For 20 years, Lawrence photographer Gary Mark Smith, Lawrence, has traveled the Earth searching for "Washington Squares," places where he could observe people as they go about the routines of their daily lives.
He's found them in Canada, Cuba, the Netherlands, Greece, New Zealand, France, Russia, Poland and 40 other countries.
It was Washington Square in New York City, less than an hour drive from Smith's home in Pennsylvania, that first tapped into his wandering spirit. It was a place where he first felt like his own man and was infected by people-watching.
"It was a place where the world came to show the rest of us what it was made of," Smith writes in his new book, "Searching for Washington Square."
"It was there that I noticed the appeal of common everyday street people and where I first saw buskers and street preachers working crowds and where I first experienced the zest of raving street poets. It was in that vibrating crossroads of earth that I recognized the creative energy that an overcrowded community could muster on its best of days."
Over the years, Smith has shot thousands of rolls of film of people and places on the world's streets and maintains a portfolio of between 1,200 and 1,500 images. "Searching for Washington Square" contains 140 photos color and black-and-white and is available at Smith's Web site, www.streetphoto.com.
The book's foreword is written by James Hugunin, who teaches photo history and contemporary theory at the School of the Art Institute of Chicago and is managing editor of U-Turn E-zine (www.uturn.org).
Virginia Mecklenburg, senior curator at the National Museum of American Art at the Smithsonian Institution, provided a quote for the book's jacket: "The photographs and their commentaries are powerful and dramatic. Smith's created a terrific piece of work with remarkable people in remarkable places."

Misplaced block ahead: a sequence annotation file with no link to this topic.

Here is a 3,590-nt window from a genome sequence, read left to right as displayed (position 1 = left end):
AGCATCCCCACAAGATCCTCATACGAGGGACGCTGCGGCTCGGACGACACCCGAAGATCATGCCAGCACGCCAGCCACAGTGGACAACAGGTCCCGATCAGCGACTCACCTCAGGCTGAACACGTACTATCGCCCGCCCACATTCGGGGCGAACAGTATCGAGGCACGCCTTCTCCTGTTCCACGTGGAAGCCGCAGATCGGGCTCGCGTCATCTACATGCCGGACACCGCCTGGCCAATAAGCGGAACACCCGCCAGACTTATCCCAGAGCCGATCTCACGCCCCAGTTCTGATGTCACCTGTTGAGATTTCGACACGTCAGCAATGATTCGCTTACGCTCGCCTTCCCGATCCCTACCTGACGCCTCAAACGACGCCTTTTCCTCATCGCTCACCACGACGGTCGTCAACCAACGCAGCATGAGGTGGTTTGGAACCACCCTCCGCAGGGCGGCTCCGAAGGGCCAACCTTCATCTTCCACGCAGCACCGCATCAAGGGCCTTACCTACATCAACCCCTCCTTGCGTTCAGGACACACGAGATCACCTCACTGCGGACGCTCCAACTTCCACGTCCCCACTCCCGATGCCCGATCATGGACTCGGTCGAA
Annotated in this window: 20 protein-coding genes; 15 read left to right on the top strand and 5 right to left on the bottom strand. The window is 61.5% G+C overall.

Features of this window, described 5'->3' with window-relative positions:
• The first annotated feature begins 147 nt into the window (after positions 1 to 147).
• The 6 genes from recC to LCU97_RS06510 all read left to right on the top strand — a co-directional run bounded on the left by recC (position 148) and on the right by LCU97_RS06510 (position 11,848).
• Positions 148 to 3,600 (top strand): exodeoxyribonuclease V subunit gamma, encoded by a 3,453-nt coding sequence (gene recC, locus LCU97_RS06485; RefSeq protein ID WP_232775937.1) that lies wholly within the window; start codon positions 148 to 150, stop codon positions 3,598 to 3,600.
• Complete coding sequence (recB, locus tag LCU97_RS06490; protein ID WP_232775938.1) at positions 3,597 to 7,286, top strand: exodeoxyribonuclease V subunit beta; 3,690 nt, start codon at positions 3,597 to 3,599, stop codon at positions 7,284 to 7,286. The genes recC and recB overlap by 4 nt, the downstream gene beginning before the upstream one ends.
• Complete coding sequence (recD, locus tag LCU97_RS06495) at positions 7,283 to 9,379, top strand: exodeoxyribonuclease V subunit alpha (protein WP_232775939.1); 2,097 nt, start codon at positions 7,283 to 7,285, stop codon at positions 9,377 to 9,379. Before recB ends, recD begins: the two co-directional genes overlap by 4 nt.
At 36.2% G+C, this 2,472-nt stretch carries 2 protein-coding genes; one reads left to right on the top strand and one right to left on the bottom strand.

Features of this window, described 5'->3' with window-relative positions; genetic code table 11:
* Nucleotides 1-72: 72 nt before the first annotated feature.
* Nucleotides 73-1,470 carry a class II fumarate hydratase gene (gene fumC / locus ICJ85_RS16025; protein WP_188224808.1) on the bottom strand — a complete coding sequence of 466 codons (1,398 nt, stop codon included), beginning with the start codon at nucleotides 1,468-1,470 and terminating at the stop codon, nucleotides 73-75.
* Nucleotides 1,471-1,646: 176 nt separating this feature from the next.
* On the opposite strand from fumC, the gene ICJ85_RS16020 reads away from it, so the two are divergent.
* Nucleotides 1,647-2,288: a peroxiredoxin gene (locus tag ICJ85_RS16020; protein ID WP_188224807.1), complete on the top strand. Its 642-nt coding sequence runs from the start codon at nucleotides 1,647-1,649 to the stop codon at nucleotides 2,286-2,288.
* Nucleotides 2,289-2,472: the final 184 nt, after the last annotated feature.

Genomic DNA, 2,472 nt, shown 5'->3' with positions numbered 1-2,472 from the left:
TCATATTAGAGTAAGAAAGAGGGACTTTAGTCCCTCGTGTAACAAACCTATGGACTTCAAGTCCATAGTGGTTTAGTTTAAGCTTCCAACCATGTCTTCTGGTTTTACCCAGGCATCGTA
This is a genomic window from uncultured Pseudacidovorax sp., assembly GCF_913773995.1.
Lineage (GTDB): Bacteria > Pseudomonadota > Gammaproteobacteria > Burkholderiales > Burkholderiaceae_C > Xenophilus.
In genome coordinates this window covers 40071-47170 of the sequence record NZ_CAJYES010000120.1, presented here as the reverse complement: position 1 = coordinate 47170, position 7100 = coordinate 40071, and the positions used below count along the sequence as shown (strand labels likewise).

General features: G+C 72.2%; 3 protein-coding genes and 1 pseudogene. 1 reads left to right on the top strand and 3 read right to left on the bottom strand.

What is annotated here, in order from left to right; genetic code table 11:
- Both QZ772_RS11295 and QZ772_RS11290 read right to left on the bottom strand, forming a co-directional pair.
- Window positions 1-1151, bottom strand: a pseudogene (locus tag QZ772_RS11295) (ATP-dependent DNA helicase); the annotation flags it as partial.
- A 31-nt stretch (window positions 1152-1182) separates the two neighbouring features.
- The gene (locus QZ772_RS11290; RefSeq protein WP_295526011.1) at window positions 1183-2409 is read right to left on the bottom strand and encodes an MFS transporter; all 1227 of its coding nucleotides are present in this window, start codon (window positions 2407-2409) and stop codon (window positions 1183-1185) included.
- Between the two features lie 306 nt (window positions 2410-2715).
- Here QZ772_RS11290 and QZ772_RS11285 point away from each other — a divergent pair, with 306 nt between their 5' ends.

"Searching for Washington Square" is organized into several sections, such as "Working the Street" (bicycles, street performers, etc.), "Sleeping in the City" (women and men sleeping in public places) and "Bawdy Streets" (contraband, signs pitching sex, etc).
Its final section, "Streets in Time: The Other Side of the Street," takes a dark turn by including images from revolutions and wars.
Those photos, Smith said, represent his ability "to get past my fears and get great photography. I do photograph on all streets, not just pleasant streets."
Smith, who earned a bachelor's degree at Kansas University and was awarded a master's degree in photographic arts from Purdue University, is artist-in-residence at the Pelathe Community Resource Center in Lawrence. He is returning to Amsterdam in September for seven weeks and plans to go to Ireland next year.
Plus, he is working on his third book, "Lone Trees and Dark Nature" (his first book was "Molten Memories," about his experiences in Montserrat).
"I have successfully done what I wanted to do. I'm not doing what they tell me to do," Smith said, commenting on his ability to become an international photographer while living in Lawrence rather than an art capital like New York City.